nitroglycerin, Nitro-Bid, Nitro-Dur, Nitrostat, Transderm-Nitro, Minitran, Deponit, Nitrol (cont.)
Omudhome Ogbru, PharmD
Omudhome Ogbru, PharmD
Dr. Ogbru received his Doctorate in Pharmacy from the University of the Pacific School of Pharmacy in 1995. He completed a Pharmacy Practice Residency at the University of Arizona/University Medical Center in 1996. He was a Professor of Pharmacy Practice and a Regional Clerkship Coordinator for the University of the Pacific School of Pharmacy from 1996-99.
Medical and Pharmacy Editor:
Transdermal patches also are used for prevention. The usual dose is 0.2-0.8 mg/hr applied for 12 hours and then removed. An additional 12 hours should be allowed before applying the next patch because a 12 hour nitroglycerin free period reduces the occurrence of tolerance to the effects (reduced effectiveness) of nitroglycerin. Patches may be applied to any hairless site but should not be applied to areas with cuts or calluses which can alter absorption. Firm pressure should be used over the patch to ensure contact with the skin. The patch should not be cut or trimmed. Patches are waterproof and should not be affected by showering or bathing.
Capsules of long-acting nitroglycerin also are used for prevention. The usual dose is 2.5-9 mg administered 2 to 3 times per day 1 to 2 hours after a meal. Capsules should be swallowed whole and not chewed.
DRUG INTERACTIONS: Since nitroglycerin can cause hypotension (low blood pressure), other medications which also cause hypotension may produce severe hypotension. Such drugs might include medicines used to treat high blood pressure, some antidepressants; some anti-psychotics, quinidine (Quinaglute, Quinidex), procainamide (Pronestyl, Procan-SR, Procanbid), benzodiazepines such as diazepam (Valium) or opiates, for example, morphine. Since alcohol also may intensify the blood pressure lowering effect of nitroglycerin, patients receiving nitroglycerin should be advised to drink alcoholic beverages with caution.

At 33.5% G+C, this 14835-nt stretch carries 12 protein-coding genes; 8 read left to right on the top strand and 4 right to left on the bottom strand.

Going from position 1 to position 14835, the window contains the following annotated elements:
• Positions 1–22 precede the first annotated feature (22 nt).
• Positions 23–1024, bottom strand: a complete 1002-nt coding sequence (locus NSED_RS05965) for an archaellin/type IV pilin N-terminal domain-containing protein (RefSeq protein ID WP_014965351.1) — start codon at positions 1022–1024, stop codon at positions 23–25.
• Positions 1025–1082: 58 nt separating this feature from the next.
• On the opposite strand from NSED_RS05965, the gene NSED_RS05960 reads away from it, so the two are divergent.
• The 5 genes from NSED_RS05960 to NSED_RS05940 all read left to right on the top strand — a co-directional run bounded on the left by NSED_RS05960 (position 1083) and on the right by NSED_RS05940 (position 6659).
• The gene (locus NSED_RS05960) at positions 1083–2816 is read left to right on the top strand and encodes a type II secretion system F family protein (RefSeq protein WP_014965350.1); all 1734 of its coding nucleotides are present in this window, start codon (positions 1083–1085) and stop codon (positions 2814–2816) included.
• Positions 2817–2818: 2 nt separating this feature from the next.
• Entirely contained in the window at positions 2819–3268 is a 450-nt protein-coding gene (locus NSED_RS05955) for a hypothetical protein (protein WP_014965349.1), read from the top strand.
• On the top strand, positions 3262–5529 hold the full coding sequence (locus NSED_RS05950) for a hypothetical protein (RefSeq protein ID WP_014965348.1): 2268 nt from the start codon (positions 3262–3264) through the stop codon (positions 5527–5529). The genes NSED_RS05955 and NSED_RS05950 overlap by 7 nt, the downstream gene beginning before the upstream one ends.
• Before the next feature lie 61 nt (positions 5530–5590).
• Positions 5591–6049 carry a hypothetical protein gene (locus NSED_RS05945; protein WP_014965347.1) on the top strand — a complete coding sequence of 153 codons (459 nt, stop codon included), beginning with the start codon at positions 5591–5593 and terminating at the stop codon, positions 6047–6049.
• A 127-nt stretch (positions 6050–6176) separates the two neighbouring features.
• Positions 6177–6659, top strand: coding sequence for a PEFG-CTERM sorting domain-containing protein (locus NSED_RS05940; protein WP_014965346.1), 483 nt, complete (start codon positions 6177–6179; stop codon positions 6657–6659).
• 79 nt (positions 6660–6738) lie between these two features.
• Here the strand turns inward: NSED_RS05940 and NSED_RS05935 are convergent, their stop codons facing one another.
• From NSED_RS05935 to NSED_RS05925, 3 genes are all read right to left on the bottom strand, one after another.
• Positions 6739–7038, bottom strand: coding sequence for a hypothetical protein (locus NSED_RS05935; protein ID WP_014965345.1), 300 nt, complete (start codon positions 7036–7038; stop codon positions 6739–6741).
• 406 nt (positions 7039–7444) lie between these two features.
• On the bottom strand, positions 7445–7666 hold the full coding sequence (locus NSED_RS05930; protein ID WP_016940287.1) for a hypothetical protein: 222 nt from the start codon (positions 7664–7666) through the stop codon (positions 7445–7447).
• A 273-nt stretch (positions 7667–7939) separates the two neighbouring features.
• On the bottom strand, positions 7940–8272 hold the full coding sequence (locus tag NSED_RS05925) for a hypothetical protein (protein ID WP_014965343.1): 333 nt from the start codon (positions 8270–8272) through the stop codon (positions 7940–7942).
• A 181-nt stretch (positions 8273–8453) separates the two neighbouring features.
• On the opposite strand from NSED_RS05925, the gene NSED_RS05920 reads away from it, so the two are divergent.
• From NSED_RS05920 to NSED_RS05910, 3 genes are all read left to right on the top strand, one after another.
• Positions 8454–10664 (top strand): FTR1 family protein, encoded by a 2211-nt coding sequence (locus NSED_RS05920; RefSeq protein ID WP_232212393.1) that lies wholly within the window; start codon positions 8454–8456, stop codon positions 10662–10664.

Sildenafil (Viagra), tadalafil (Cialis) and vardenafil (Levitra) exaggerate the blood pressure lowering effects of nitroglycerin and may cause excessive blood pressure reduction. Patients taking nitrates should not receive sildenafil, tadalafil or vardenafil.
Ergot alkaloids, for example, ergotamine with caffeine-rectal (Cafergot, Migergot), and sumatriptan (Imitrex) can oppose the vasodilatory actions of nitroglycerin and may cause angina. A similar effect can occur with ephedrine and the decongestants pseudoephedrine (Sudafed) and propanolamine which is contained in many drugs used for treating the symptoms of colds.
PREGNANCY: Nitroglycerin has not been adequately studied in pregnant women.
NURSING MOTHERS: It is not known if nitroglycerin is secreted in breast milk.
SIDE EFFECTS: A persistent, throbbing headache commonly occurs with nitroglycerin therapy. Aspirin, acetaminophen, or ibuprofen may be used to relieve the pain. Flushing of the head and neck can occur with nitroglycerin therapy as can an increase in heart rate or palpitations. This can be associated with a drop in blood pressure which can be accompanied by dizziness or weakness. To reduce the risk of low blood pressure, patients often are told to sit or lie down during and immediately after taking nitroglycerin.
Reference: FDA Prescribing Information
Last Editorial Review: 3/26/2009
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